Q. My husband and I are self-funded retirees. I’m 64 and he’s 60, and he retired a few months ago. We had savings of $100,000-plus in a savings account, to which we added his superannuation balance of $220,000, so we have around $340k,000 now in the account, earning 2.3 percent per annum. We were advised to see a financial adviser before withdrawing the super and therein lies our problem; we don’t trust financial advisers and we don’t trust super after losing 30 percent of our funds in the last crash. We’re worried about another crash in the near future, so were quick to remove our funds after my husband retired. He was owed a small amount of additional super, so the fund is still active, with around $5,000 in it. I qualify for the Age Pension in June 2020 when I turn 66. We think at that point we’ll have used about $80,000 from our savings and have around $260k left. We can live very comfortably on $40,000 a year so will be transferring $10,000 to $15,000 from the savings account two to three times each year to cover our living expenses until I can access the pension. Once I have the pension, we’ll only need a bit more than half that amount to supplement my pension. My husband won’t have access to the pension until he’s 67 in 2025. We own our modest home and have no other assets, other than our contents and our car. We know we’re being very cautious – some would say overly cautious – and are missing out on the financial gain from leaving our money in super, but we’re also missing out on the risk of losing a large chunk of it. Are we doing the safe thing or are we being really silly? If we follow our current course, will I qualify for a full pension in 2020?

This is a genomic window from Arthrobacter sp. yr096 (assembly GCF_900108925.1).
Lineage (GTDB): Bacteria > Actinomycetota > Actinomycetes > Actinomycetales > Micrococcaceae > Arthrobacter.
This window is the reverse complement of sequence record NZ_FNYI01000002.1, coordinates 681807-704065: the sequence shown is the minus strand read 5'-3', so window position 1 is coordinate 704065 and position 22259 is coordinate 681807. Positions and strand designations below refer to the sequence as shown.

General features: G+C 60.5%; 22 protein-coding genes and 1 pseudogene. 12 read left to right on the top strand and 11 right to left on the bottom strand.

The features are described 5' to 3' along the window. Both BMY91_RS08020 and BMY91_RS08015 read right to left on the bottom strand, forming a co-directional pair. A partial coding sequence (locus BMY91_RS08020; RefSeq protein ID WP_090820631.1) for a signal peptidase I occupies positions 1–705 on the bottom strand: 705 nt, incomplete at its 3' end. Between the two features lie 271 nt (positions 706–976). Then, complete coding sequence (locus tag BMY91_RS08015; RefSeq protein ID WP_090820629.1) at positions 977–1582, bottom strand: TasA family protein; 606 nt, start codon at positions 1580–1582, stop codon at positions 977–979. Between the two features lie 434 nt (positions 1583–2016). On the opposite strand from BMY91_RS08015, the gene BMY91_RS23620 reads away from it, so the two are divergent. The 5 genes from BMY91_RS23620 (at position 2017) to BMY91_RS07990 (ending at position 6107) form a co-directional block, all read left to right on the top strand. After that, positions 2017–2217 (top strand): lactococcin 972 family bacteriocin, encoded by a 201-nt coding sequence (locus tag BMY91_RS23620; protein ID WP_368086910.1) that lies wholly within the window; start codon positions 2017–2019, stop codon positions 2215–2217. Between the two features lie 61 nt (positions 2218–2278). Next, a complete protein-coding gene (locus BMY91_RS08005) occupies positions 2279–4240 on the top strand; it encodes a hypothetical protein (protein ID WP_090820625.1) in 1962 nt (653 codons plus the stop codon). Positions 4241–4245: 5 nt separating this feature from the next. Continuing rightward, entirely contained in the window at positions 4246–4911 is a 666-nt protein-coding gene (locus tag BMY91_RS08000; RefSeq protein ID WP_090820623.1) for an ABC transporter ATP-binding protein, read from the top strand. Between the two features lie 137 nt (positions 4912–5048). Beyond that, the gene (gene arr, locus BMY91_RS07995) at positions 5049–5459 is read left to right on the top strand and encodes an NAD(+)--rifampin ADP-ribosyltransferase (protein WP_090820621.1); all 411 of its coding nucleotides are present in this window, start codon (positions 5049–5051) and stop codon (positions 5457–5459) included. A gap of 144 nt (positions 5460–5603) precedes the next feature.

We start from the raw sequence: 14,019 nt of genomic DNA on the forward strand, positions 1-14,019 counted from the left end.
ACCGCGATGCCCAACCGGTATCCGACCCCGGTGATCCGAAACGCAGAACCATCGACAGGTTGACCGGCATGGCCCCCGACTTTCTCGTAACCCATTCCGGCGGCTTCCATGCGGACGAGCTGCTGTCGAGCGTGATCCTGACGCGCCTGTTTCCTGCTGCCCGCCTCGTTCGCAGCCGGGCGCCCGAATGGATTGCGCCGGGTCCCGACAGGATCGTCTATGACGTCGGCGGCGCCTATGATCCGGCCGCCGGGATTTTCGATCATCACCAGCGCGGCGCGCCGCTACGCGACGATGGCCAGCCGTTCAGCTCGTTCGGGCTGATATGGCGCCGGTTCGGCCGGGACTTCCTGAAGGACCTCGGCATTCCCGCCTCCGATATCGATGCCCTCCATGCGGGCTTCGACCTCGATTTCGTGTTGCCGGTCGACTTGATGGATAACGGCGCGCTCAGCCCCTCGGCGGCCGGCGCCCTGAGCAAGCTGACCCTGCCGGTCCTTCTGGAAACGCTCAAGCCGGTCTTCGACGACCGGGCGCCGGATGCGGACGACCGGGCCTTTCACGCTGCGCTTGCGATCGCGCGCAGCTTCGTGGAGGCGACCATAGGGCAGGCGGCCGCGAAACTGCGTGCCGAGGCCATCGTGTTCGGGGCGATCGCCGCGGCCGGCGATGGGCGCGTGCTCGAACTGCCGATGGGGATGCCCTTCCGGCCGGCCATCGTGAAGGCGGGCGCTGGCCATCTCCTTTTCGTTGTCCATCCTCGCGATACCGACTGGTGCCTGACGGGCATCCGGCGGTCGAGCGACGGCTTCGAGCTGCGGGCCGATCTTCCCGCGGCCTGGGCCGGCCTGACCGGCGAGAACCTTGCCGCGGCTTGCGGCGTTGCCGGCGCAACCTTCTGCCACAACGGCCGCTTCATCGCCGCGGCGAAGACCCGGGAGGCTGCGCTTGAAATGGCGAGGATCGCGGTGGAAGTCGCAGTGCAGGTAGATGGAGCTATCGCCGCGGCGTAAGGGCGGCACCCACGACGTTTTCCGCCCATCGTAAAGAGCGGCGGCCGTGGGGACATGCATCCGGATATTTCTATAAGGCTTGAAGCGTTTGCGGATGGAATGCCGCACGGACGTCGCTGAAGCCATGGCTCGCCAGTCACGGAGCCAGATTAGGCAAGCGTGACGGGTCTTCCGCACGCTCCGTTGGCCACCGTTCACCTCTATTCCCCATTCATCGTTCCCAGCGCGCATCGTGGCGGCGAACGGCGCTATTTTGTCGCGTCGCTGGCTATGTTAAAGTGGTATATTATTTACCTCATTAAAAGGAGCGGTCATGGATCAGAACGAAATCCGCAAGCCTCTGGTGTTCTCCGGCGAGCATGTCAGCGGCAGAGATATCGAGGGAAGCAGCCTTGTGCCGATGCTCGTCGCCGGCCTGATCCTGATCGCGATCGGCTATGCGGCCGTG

A. I can fully appreciate your caution. Your previous bad experience with super and the heavy use of super by financial advisers would only have been reinforced following the Hayne Royal Commission into banking misconduct. However, let me provide a few fundamentals that might give you some confidence in how you approach things. There are good financial advisers out there, you just have to find them. You can start by visiting the Independent Financial Advisers Association of Australia. This has a very limited membership as there are very few advisers who can be legally called ‘independent’. Genuinely independent advisers cannot be linked to any financial product manufacturer whatsoever and they are barred from charging you fees based on how much money you have (a percentage-based fee is simply a commission by another name). They work to a flat, quoted-and-agreed fee.
When you meet with one of these advisers, they will tell you that you cannot break the link between risk and return. Ever. If you want absolute risk-free safety, reconcile yourself to earning about 2 percent for the foreseeable future by keeping your money in bank accounts. Sensible investing, however, is recognising that short-term volatility is the price we pay for better average long term returns. You need to match the investment to the timeframe you are looking at. An example may help; if you had $30,000 to buy a car in the next 24 months, my advice would be to keep your cash in a high-interest bank account, simply because anything else may have volatility that could see you with less. However, the money for the next car, due in say seven years, I would happily put it into a portfolio of blue-chip, high-quality shares. Why? Because there is a VERY high probability that the return will be much higher than the bank. Sensible investing is having things set up so that you can skim the profits when they arrive to replenish your cash pool and to leave things alone when they are down, knowing that quality assets will always come good. As for the pension, it’s best to check your eligibility by checking the most current assets and income test limits with the Department of Human Services.
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